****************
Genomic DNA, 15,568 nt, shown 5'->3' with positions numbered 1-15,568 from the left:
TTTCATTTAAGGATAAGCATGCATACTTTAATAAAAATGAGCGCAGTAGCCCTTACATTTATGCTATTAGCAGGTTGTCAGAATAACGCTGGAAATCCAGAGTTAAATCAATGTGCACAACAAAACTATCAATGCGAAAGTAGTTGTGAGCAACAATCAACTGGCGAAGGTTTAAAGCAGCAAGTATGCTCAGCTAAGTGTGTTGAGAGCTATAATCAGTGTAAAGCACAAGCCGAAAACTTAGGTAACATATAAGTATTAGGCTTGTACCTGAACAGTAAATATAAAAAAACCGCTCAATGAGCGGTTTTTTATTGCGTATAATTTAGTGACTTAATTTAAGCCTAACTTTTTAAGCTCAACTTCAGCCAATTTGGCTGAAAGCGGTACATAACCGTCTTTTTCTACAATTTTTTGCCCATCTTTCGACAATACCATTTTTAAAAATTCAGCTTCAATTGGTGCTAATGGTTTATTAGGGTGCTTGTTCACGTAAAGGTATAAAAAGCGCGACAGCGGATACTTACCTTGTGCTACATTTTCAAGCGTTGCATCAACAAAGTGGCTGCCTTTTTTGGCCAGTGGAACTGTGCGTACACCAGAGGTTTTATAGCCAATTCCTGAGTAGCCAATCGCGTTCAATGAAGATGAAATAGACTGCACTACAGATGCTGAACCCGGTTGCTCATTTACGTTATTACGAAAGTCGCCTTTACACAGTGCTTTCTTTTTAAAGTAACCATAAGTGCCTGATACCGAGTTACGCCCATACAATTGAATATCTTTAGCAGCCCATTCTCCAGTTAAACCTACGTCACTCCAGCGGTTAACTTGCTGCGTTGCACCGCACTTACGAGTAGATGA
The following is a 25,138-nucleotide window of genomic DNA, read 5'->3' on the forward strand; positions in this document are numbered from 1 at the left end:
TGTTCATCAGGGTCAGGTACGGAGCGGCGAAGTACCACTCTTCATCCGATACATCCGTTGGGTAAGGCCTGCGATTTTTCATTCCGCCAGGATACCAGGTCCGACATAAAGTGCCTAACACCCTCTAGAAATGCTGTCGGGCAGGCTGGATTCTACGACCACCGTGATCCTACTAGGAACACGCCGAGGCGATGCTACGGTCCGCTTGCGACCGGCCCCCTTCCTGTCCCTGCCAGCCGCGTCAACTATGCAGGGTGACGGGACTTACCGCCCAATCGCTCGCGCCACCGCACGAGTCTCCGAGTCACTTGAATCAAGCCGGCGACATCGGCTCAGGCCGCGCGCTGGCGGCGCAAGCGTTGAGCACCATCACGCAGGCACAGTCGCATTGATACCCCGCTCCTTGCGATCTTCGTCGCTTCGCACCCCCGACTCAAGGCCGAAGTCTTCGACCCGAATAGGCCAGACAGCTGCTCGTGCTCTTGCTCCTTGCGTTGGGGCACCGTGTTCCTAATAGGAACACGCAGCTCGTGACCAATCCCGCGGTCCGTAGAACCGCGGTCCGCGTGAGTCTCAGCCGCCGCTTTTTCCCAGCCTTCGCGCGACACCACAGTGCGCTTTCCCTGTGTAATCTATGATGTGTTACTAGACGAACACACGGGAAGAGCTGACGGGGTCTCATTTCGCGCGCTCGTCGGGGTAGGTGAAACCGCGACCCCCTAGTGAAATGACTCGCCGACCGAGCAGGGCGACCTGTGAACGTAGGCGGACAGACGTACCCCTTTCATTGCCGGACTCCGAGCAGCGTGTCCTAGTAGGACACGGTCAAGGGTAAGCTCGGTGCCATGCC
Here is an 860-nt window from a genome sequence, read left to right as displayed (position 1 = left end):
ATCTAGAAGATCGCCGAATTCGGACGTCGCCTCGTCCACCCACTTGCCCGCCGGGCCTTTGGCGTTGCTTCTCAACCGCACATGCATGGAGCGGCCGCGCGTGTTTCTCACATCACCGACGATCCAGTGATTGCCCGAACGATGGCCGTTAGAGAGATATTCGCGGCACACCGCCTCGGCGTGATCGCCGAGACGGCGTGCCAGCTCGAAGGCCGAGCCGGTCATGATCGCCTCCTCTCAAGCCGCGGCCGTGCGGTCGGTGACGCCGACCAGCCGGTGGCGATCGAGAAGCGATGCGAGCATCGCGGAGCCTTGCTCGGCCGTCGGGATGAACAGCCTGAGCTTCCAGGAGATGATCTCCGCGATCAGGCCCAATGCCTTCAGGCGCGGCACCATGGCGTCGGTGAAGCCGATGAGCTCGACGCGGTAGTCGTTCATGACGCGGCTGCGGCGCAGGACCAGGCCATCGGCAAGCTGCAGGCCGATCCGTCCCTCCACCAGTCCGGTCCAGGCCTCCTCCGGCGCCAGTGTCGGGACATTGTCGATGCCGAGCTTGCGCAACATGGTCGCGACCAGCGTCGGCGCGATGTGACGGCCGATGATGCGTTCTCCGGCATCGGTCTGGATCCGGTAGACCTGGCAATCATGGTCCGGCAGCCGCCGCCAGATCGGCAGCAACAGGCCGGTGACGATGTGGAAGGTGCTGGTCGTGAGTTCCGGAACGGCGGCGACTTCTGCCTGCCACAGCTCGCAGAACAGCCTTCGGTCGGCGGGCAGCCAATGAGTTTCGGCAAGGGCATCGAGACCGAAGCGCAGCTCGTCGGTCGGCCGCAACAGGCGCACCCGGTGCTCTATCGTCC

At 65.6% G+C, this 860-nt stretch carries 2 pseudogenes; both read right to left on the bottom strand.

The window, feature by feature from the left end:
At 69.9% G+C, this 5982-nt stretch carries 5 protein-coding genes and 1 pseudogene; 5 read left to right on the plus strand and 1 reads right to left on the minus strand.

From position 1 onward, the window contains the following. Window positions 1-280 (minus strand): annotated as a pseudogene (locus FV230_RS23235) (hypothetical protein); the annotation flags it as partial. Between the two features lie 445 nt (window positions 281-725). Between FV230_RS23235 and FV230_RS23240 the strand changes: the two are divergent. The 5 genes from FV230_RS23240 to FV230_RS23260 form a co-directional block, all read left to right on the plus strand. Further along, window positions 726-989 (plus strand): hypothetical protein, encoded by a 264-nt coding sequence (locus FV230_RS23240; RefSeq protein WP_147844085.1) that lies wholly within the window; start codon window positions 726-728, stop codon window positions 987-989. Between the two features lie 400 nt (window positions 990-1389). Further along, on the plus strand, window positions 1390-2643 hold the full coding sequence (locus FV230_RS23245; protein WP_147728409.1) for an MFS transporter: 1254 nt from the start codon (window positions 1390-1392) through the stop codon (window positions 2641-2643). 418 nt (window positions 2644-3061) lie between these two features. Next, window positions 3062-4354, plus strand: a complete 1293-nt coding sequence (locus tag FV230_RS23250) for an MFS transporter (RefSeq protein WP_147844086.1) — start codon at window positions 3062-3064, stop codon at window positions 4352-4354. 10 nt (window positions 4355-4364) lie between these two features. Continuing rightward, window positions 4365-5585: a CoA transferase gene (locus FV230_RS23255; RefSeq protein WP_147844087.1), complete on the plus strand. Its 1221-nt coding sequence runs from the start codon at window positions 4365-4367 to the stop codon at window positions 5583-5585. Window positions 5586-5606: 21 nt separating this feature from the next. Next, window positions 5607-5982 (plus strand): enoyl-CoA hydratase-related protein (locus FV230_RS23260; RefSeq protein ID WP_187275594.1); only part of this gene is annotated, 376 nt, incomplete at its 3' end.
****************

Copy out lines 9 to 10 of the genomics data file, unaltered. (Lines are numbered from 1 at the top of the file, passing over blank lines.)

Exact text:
At 69.9% G+C, this 5982-nt stretch carries 5 protein-coding genes and 1 pseudogene; 5 read left to right on the plus strand and 1 reads right to left on the minus strand.

From position 1 onward, the window contains the following. Window positions 1-280 (minus strand): annotated as a pseudogene (locus FV230_RS23235) (hypothetical protein); the annotation flags it as partial. Between the two features lie 445 nt (window positions 281-725). Between FV230_RS23235 and FV230_RS23240 the strand changes: the two are divergent. The 5 genes from FV230_RS23240 to FV230_RS23260 form a co-directional block, all read left to right on the plus strand. Further along, window positions 726-989 (plus strand): hypothetical protein, encoded by a 264-nt coding sequence (locus FV230_RS23240; RefSeq protein WP_147844085.1) that lies wholly within the window; start codon window positions 726-728, stop codon window positions 987-989. Between the two features lie 400 nt (window positions 990-1389). Further along, on the plus strand, window positions 1390-2643 hold the full coding sequence (locus FV230_RS23245; protein WP_147728409.1) for an MFS transporter: 1254 nt from the start codon (window positions 1390-1392) through the stop codon (window positions 2641-2643). 418 nt (window positions 2644-3061) lie between these two features. Next, window positions 3062-4354, plus strand: a complete 1293-nt coding sequence (locus tag FV230_RS23250) for an MFS transporter (RefSeq protein WP_147844086.1) — start codon at window positions 3062-3064, stop codon at window positions 4352-4354. 10 nt (window positions 4355-4364) lie between these two features. Continuing rightward, window positions 4365-5585: a CoA transferase gene (locus FV230_RS23255; RefSeq protein WP_147844087.1), complete on the plus strand. Its 1221-nt coding sequence runs from the start codon at window positions 4365-4367 to the stop codon at window positions 5583-5585. Window positions 5586-5606: 21 nt separating this feature from the next. Next, window positions 5607-5982 (plus strand): enoyl-CoA hydratase-related protein (locus FV230_RS23260; RefSeq protein ID WP_187275594.1); only part of this gene is annotated, 376 nt, incomplete at its 3' end.